The Limited License Pilot aims to enhance access to legal services for underserved Saskatchewan individuals through the licensing of alternative (non-lawyer) legal service providers balanced with ensuring public protection.
The Law Society is not creating an entirely new professional group with a robust regulatory structure but is considering how to extend a limited authority to practice law to alternative (non-lawyer) legal service providers on a case-by-case basis through limited licensing. There are context-specific needs that can be serviced by alternative (non-lawyer) legal service providers operating within a specific, individualized scope of practice reflecting the knowledge, training, and experience of the service provider or group of service providers.
As the granting of a limited license to practice law is a novel approach to legal regulation in Canada, a new licensing system needs to be developed. The development of the limited licensing system involves consultation and a Pilot to support the advancement of appropriate rules and regulation.
An application form is available here. Please review the parameters and Frequently Asked Questions carefully before applying.
Please refer to the information on the Legal Services Task Team.
The granting of a limited license to practice law is a unique approach to legal regulation. Other jurisdictions in Canada have taken different approaches to enhance access to legal services, such as the regulation of paralegals. The Task Team did not recommend the creation of a new class of service providers, with a robust regulatory structure like the regulation of paralegals in Ontario. The Task Team determined this model was too complex and would be too costly to develop without assurances that there would be a sufficient number of service providers.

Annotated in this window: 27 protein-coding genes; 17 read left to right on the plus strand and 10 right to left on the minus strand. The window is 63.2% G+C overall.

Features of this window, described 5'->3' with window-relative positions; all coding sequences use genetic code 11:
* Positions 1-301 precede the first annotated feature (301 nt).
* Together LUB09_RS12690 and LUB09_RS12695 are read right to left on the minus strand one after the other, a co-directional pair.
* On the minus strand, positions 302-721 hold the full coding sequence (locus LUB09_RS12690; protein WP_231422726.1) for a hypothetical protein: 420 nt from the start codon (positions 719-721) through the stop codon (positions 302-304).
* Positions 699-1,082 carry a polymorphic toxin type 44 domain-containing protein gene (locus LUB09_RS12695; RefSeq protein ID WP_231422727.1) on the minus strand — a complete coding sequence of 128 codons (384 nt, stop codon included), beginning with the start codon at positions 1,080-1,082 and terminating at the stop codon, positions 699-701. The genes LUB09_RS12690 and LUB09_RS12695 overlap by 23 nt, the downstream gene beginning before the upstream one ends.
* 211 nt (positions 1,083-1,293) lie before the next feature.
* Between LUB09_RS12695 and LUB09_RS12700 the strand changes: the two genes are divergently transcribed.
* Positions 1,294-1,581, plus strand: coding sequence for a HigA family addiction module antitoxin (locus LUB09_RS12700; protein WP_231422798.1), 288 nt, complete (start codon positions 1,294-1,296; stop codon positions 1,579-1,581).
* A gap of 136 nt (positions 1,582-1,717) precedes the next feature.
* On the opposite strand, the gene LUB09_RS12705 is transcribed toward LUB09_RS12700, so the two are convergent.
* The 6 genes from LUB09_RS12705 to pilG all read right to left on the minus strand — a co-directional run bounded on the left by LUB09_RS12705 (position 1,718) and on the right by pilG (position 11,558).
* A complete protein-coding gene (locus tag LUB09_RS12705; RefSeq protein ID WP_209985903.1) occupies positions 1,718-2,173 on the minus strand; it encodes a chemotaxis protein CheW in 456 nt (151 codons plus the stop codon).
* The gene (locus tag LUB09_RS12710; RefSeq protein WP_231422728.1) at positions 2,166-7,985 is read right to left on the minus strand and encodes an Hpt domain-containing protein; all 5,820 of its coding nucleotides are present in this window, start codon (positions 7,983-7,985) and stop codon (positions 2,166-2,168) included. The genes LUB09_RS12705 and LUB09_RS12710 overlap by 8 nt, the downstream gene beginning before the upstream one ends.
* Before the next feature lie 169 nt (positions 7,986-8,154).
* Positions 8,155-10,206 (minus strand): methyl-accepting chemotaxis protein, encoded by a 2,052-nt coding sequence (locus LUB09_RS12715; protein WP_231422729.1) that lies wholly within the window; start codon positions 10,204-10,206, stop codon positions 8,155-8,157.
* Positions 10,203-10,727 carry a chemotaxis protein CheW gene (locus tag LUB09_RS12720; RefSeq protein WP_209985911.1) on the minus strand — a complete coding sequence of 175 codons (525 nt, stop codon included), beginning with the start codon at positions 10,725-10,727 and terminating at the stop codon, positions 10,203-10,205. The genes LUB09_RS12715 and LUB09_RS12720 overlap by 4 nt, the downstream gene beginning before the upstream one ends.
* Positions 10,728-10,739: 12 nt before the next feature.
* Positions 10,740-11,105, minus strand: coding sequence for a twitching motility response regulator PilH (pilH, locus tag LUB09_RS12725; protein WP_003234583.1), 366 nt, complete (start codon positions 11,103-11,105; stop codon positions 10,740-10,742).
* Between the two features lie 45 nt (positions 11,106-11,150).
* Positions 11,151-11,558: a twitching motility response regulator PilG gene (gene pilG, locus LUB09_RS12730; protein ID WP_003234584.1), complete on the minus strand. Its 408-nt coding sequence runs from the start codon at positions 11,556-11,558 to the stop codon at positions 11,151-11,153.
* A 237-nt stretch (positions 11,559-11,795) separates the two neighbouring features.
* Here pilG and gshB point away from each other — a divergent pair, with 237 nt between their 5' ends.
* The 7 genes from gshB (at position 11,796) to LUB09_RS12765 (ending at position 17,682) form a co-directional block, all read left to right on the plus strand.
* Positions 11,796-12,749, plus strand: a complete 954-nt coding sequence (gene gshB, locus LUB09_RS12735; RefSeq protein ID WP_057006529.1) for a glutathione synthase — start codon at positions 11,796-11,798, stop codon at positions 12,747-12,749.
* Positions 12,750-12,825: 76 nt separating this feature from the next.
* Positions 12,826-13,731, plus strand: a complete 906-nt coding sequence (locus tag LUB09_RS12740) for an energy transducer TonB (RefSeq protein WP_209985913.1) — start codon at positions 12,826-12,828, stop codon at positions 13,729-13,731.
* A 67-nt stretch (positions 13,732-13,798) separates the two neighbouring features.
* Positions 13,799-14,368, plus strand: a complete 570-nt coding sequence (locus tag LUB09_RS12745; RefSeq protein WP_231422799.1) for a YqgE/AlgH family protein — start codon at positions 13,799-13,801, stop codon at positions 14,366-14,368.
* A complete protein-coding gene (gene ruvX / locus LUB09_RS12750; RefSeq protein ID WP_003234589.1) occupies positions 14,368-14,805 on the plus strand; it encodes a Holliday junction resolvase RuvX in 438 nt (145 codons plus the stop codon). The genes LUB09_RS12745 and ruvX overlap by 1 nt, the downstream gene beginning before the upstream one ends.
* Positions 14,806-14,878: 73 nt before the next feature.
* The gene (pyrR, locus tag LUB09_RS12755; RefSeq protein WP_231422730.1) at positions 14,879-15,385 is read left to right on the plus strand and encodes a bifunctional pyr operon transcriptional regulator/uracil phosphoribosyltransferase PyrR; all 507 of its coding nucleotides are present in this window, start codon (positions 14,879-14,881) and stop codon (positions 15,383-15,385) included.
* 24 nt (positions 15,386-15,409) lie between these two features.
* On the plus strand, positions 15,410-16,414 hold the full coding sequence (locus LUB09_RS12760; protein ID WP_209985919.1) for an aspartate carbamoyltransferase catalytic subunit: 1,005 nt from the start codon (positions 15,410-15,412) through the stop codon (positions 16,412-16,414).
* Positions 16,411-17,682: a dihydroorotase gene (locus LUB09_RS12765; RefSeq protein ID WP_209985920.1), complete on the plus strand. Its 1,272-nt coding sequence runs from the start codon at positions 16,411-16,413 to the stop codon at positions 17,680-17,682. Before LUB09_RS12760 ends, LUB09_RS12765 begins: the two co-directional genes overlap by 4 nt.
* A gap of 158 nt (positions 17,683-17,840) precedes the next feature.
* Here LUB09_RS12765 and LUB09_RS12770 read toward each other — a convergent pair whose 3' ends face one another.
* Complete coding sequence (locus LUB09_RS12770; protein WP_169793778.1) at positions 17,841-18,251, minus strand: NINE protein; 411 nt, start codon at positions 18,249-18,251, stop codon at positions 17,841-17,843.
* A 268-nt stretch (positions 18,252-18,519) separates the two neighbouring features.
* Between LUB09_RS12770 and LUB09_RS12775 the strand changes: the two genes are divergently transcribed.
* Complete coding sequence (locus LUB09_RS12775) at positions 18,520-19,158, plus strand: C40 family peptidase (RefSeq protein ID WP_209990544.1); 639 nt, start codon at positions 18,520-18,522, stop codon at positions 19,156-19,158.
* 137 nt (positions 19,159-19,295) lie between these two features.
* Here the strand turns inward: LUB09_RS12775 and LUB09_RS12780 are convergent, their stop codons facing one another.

There were significant amendments to The Legal Profession Act, 1990, (the Act) which were proclaimed into force on January 1, 2020. The overall effect of these amendments is to facilitate the Law Society’s shift towards a more modern approach to regulation. Please see this post for more information. In order to accommodate the changes to the Act, amendments were required in some areas of the Law Society Rules. Amended Rules came into effect January 1, 2020. Please see this post for a summary of the changes.
The Legal Profession Act, 1990 includes a definition of the practice of law in section 29.1:
29.1 The practice of law is the application of legal principles and judgment with regard to the circumstances or objectives of another entity or person that require the knowledge and skill of a person trained in the law, and includes the following:
(a) giving advice or counsel to others with respect to their legal rights or responsibilities or the legal rights or responsibilities of others;
(b) drafting or completing legal documents or agreements that affect the legal rights of an entity or person;
(c) representing another entity or person in any of the following:
(i) a court;
(ii) a formal administrative adjudicative proceeding;
(iii) a formal dispute resolution process;
(iv) any other administrative adjudicative proceeding in which legal pleadings are filed or a record is established as the basis for judicial review;
(d) negotiating legal rights or responsibilities on behalf of another entity or person.
Section 30 of The Legal Profession Act, 1990 (the Act) details authority to practice law and identifies that no persons other than members who hold a licence shall:
(a) practise law in Saskatchewan; or
(b) hold themselves out as, or represent themselves to be, persons who may practise law in Saskatchewan.
Section 31 of the Act details exceptions to unauthorized practice and the Law Society has adopted Rule 1002(1) identifying certain groups who are exempted from unauthorized practice provisions, and in the public interest, may provide limited legal services without becoming a licensed lawyer. These exemptions are listed here.